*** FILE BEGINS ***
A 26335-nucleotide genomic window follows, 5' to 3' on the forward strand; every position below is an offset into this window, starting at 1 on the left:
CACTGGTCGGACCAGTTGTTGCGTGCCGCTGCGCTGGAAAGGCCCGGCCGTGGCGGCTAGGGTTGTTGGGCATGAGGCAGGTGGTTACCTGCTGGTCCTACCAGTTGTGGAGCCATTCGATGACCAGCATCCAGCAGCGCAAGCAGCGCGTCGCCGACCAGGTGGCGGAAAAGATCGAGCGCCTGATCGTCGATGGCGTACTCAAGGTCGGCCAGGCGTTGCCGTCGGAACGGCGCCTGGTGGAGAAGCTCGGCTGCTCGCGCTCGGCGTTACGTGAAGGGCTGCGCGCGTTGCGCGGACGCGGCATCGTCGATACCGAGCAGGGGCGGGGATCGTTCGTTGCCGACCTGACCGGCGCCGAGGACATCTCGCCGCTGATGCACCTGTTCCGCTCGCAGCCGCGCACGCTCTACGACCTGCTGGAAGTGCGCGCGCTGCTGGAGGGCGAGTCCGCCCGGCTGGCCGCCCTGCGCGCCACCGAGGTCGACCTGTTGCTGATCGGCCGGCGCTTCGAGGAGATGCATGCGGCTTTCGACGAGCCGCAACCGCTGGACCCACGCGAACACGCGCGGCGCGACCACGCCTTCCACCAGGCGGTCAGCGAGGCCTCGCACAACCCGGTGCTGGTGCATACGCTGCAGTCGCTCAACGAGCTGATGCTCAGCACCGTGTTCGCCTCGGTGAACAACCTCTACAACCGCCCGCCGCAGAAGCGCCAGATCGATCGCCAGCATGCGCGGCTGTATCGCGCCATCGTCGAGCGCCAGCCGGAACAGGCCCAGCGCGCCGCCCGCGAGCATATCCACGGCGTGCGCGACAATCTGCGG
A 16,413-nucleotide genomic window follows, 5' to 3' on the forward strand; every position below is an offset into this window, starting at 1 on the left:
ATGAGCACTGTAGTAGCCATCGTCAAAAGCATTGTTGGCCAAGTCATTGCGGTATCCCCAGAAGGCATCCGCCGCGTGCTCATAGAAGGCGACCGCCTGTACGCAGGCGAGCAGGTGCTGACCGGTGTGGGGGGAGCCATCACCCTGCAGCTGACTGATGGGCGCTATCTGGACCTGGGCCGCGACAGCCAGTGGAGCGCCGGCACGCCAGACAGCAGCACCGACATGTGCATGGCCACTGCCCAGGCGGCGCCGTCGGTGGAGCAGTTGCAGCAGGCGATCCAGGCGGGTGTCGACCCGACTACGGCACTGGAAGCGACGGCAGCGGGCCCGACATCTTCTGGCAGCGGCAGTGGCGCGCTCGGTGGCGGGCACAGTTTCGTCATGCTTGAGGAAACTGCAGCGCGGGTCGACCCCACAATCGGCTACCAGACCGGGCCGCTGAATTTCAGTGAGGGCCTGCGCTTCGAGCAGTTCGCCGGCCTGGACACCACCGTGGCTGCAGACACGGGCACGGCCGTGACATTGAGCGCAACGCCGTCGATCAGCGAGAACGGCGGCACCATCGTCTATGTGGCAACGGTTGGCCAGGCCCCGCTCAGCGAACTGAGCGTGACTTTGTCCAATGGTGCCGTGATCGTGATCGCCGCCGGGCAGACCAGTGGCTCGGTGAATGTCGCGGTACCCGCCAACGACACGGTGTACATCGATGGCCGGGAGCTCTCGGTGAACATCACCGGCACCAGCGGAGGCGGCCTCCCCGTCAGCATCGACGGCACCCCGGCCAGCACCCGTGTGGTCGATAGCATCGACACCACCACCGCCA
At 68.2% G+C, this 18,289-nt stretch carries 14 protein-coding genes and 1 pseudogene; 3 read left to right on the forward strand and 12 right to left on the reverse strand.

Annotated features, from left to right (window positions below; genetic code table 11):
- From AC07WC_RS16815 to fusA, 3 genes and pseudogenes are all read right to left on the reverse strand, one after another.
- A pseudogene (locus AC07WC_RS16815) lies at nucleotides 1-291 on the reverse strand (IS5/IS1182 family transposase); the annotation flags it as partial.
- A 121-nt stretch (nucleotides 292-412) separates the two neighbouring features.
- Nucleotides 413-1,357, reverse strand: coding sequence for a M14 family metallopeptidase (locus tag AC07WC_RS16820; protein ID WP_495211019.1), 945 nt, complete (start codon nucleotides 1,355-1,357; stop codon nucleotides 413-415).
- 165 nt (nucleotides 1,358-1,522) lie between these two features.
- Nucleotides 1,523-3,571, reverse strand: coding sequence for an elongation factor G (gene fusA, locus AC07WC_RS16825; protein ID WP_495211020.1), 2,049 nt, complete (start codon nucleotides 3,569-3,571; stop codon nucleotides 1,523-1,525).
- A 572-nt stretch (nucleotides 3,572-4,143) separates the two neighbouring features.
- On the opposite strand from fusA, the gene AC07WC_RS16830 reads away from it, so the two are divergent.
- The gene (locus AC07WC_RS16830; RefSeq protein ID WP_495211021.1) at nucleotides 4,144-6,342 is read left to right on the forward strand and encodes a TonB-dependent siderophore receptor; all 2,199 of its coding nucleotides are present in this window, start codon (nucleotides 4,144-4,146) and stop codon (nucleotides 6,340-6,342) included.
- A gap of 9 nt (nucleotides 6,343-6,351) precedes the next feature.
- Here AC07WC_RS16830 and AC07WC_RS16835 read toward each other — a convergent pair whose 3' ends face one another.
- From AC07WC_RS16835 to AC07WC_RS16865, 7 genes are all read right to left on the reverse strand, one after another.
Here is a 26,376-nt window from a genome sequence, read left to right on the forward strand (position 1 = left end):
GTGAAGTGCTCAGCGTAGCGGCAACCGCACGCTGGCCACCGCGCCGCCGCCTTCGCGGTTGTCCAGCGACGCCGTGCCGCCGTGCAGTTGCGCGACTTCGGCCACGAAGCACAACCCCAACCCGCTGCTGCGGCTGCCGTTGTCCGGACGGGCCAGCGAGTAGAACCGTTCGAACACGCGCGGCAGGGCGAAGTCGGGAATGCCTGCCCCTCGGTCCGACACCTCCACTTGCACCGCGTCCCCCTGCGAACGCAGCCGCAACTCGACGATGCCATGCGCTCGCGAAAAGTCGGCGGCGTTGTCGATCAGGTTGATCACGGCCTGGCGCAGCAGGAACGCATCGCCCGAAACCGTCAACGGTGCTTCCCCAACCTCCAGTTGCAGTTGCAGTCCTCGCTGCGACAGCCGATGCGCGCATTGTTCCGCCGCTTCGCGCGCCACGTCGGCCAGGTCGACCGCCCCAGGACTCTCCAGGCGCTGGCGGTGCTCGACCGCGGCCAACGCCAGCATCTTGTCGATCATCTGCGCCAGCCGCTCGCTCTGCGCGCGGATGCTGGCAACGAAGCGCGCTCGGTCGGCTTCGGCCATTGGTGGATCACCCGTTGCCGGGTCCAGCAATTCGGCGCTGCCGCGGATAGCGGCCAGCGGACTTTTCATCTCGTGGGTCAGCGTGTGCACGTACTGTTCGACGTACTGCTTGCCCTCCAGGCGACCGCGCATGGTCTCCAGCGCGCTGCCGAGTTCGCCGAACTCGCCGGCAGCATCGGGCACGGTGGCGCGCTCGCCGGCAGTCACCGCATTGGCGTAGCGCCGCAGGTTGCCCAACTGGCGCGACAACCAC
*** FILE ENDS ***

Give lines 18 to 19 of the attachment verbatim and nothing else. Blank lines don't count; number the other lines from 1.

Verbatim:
- From AC07WC_RS16835 to AC07WC_RS16865, 7 genes are all read right to left on the reverse strand, one after another.
Here is a 26,376-nt window from a genome sequence, read left to right on the forward strand (position 1 = left end):